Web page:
A prospective study of nutritional factors and hypertension among US women.
The relation of various nutritional factors with hypertension was examined prospectively among 58,218 predominantly white US female registered nurses, aged 34-59 years. In 1980, all women completed an independently validated dietary questionnaire. During 4 years of follow-up, 3,275 women reported a diagnosis of hypertension; the validity of the self-report was shown in a subsample. Age, relative weight, and alcohol consumption were the strongest predictors for the development of hypertension. Dietary calcium and magnesium had independent and significant inverse associations with hypertension. For women with a calcium intake of at least 800 mg/day, the relative risk of hypertension was 0.78 (95% confidence interval, 0.69-0.88) when compared with an intake of less than 400 mg/day. The relative risk for magnesium intake of 300 mg/day or more compared with an intake of less than 200 mg/day was 0.77 (95% confidence interval, 0.67-0.88). For women with high intakes of both calcium and magnesium compared with those having low intakes of both, the relative risk of hypertension was 0.65 (95% confidence interval, 0.53-0.80). No independent associations with hypertension were observed for intakes of potassium, fiber, and saturated and polyunsaturated fatty acids. These prospective findings add to the growing evidence to support the need for randomized trials to determine whether there is a protective role of dietary calcium and magnesium in the regulation of blood pressure.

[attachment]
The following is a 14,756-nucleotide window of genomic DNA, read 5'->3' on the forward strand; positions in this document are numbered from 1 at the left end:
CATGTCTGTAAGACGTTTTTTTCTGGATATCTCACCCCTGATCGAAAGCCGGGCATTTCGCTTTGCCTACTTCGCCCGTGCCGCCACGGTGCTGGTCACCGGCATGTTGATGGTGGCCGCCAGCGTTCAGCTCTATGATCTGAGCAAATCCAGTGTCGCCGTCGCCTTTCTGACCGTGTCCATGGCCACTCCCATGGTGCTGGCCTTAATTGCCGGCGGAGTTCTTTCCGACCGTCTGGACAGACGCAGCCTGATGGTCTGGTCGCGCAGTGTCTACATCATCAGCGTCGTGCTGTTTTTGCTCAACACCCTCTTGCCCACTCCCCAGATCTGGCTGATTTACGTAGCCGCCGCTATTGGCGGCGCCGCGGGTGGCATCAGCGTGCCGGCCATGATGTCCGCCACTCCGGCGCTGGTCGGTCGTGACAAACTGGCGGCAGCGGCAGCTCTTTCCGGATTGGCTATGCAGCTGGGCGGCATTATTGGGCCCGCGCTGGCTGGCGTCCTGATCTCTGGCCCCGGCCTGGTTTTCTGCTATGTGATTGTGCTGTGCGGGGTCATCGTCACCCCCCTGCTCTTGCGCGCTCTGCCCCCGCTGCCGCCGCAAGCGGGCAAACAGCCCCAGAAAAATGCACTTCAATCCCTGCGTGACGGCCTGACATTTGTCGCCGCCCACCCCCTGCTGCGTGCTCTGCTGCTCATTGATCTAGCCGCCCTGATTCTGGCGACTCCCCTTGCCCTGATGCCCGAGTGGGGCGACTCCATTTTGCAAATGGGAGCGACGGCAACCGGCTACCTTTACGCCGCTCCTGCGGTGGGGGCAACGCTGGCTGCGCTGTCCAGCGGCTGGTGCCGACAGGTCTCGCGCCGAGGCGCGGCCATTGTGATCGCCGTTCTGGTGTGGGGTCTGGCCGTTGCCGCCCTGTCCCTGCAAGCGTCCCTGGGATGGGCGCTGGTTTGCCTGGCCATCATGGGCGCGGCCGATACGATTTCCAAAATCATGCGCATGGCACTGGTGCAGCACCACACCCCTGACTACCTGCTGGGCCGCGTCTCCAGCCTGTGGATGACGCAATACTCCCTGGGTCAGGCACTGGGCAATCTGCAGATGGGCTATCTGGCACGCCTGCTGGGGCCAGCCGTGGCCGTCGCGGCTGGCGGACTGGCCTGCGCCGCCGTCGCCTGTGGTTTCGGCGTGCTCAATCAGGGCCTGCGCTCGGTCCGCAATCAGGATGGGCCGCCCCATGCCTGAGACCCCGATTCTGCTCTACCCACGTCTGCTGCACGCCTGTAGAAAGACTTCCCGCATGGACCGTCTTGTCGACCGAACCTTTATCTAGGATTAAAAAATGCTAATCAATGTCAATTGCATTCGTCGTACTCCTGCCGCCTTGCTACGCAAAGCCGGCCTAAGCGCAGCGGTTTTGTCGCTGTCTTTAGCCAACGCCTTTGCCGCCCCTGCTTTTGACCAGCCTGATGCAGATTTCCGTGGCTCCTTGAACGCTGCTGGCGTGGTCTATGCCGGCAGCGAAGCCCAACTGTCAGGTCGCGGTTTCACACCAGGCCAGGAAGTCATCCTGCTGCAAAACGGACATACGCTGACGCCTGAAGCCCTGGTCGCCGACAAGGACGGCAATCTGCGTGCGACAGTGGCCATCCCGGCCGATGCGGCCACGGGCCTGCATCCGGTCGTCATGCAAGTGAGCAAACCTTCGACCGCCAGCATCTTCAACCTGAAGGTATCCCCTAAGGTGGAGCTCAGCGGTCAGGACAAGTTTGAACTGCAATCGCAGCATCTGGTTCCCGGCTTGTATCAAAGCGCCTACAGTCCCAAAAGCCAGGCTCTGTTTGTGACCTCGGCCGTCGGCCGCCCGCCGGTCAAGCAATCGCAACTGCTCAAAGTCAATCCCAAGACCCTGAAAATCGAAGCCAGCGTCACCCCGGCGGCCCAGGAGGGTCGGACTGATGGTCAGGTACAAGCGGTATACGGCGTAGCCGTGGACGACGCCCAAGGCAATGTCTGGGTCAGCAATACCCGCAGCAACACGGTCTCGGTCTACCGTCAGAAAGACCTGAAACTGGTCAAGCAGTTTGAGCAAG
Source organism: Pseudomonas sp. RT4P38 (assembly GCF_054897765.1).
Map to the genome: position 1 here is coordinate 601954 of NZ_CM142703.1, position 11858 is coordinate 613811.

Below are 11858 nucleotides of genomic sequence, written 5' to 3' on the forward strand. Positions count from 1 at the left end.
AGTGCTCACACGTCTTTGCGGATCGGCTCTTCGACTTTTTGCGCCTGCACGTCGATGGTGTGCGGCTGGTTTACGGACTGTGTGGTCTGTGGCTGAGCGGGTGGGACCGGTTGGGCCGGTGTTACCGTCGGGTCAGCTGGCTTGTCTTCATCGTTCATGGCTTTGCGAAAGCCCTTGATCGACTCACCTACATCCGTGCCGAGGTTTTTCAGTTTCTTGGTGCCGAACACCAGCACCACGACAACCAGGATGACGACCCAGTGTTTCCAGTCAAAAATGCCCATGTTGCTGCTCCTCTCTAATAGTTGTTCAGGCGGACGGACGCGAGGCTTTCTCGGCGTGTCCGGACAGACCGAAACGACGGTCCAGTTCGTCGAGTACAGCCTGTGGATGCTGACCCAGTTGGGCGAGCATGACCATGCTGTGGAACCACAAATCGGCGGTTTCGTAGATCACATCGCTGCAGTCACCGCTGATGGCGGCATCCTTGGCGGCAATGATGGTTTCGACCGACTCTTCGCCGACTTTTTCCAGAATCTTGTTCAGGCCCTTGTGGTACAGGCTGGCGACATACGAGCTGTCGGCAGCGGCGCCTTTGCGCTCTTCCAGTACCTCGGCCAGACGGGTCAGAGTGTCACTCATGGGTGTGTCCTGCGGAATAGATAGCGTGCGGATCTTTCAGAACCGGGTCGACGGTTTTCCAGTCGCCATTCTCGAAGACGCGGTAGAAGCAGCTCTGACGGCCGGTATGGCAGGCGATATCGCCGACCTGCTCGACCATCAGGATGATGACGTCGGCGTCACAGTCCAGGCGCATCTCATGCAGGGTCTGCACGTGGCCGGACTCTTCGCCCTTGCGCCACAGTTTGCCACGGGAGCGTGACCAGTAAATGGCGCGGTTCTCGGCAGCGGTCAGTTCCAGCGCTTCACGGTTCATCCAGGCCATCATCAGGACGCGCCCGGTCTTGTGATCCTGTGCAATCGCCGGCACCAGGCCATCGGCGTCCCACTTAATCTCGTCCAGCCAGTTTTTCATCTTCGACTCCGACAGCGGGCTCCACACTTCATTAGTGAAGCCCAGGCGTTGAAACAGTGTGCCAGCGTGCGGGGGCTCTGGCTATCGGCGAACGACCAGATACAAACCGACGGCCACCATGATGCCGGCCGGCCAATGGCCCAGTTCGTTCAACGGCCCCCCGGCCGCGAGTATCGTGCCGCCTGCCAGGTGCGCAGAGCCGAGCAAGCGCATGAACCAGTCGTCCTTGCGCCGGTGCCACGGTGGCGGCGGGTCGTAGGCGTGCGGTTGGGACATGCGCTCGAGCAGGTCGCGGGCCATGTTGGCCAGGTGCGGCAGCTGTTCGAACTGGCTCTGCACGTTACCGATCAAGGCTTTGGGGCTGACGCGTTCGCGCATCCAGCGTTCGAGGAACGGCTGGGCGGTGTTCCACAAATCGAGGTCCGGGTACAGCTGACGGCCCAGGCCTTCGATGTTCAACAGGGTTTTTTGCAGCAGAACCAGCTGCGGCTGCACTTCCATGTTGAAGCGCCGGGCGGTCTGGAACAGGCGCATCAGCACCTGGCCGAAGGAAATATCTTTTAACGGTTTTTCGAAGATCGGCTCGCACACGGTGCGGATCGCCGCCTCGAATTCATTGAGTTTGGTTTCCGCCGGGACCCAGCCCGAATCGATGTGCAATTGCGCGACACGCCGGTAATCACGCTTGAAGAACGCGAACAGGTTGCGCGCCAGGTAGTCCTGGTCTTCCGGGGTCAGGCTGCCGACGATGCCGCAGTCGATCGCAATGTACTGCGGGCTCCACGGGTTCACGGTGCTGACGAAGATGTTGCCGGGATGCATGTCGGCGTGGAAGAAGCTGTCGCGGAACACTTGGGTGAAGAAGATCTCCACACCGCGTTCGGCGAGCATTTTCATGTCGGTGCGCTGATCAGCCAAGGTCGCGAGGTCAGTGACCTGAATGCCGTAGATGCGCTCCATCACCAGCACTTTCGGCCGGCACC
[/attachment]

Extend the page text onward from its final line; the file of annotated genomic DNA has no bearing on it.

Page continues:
- Copyright © 1989 by American Heart Association